Since the district planned to repurpose a former aerospace engineering building for a more cost-effective approach, extensive tests were conducted and the Title 24 California code was met, ensuring the building would be safe for educational purposes and all Division of the State (DSA) approvals were obtained. Once such conditions were met, construction on the facility began. With Balfour Beatty’s input during preconstruction, Gensler architects and the school district designed and developed a $140 million, four-story, 210,000-square-foot facility featuring an 80-foot by 40-foot atrium and expansive floor to ceiling windows that flood the halls with natural light.
“We designed collaboration classrooms, creative spaces and conference rooms,” illustrates Vince Madsen, director of facilities planning for Wiseburn Unified School District. “It looks more like a workplace than a school.”
The building features technology and software with real world applications, such as laser cutters and an Autodesk Inventor. In addition, each floor is customized to house one of the Da Vinci charter schools, with the science school including full fabrication labs and the design school containing 3D printers. Each floor is broken into four flexible sections that can be used as various sized class spaces, grade level huddles or even individual learning pods. The ground floor contains open spaces for the different schools to mingle, as well as a black box theater and school district offices.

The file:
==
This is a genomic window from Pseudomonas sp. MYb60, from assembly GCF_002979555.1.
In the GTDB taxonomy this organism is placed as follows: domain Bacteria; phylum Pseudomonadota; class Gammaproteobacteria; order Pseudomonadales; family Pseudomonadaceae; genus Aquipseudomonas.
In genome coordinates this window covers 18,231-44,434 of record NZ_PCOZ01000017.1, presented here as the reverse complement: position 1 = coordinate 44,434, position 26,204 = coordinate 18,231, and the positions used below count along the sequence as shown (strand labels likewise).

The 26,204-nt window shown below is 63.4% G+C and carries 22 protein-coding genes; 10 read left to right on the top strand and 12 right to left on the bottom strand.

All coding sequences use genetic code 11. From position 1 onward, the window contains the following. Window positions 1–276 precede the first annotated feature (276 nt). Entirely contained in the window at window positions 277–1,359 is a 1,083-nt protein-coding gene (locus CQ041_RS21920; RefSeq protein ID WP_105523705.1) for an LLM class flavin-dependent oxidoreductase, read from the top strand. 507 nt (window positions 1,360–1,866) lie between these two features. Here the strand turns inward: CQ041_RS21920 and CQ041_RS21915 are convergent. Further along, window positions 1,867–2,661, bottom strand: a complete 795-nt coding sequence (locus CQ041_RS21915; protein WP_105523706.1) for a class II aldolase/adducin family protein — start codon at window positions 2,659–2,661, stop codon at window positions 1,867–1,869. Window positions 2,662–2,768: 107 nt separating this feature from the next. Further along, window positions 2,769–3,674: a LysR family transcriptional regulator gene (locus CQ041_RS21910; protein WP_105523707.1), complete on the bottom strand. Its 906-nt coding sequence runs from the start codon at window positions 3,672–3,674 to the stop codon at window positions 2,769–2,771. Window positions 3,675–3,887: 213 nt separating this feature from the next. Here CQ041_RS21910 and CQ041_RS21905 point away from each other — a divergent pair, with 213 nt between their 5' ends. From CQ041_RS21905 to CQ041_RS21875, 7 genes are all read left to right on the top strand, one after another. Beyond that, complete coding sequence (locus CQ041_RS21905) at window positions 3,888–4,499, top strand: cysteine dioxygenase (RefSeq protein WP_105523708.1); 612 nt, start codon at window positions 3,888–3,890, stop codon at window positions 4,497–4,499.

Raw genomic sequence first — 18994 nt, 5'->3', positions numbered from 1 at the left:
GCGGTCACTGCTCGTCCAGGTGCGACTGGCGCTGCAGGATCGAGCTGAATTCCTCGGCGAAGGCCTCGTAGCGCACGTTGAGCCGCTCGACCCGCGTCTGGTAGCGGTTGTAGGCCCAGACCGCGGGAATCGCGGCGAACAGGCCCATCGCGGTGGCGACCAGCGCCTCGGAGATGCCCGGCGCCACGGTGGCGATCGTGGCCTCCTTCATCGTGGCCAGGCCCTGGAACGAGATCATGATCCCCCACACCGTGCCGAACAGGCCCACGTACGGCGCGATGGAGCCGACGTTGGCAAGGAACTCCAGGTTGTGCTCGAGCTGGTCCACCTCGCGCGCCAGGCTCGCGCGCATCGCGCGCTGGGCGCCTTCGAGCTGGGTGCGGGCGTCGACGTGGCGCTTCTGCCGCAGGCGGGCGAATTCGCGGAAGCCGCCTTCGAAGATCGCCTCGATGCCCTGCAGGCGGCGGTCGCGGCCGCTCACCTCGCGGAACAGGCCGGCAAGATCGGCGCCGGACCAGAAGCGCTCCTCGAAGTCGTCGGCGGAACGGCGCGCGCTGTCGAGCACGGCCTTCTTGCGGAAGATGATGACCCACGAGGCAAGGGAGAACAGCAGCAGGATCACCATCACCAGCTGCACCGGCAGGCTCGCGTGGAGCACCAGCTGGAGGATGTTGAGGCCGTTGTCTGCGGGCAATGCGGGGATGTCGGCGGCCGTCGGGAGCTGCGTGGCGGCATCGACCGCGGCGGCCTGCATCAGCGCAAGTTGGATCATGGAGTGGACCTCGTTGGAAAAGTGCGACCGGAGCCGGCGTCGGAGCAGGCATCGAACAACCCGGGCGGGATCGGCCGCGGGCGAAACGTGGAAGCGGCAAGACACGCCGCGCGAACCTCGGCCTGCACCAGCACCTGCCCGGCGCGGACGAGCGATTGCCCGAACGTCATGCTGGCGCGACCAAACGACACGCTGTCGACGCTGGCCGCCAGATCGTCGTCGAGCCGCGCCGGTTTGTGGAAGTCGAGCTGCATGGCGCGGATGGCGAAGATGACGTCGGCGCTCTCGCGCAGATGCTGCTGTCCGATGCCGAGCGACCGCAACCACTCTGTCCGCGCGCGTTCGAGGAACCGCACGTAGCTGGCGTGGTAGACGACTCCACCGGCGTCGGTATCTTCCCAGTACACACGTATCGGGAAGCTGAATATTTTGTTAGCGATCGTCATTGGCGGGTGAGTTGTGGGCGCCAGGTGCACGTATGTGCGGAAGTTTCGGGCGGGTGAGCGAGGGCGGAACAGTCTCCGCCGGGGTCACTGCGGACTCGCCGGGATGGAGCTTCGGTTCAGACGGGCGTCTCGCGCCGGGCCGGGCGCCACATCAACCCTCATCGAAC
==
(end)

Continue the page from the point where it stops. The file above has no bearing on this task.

Thanks to Balfour Beatty’s early inclusion in the planning process, the Wiseburn team checked everything off their list. The new high school, which opened for the 2017-2018 school year, is raising the standard on education, both in how and where it should be taught. Perhaps in twenty years, when the children in kindergarten graduate and enter fields and job spaces we cannot even yet imagine, they will be more prepared due to schools like Wiseburn paving the way of future forward education.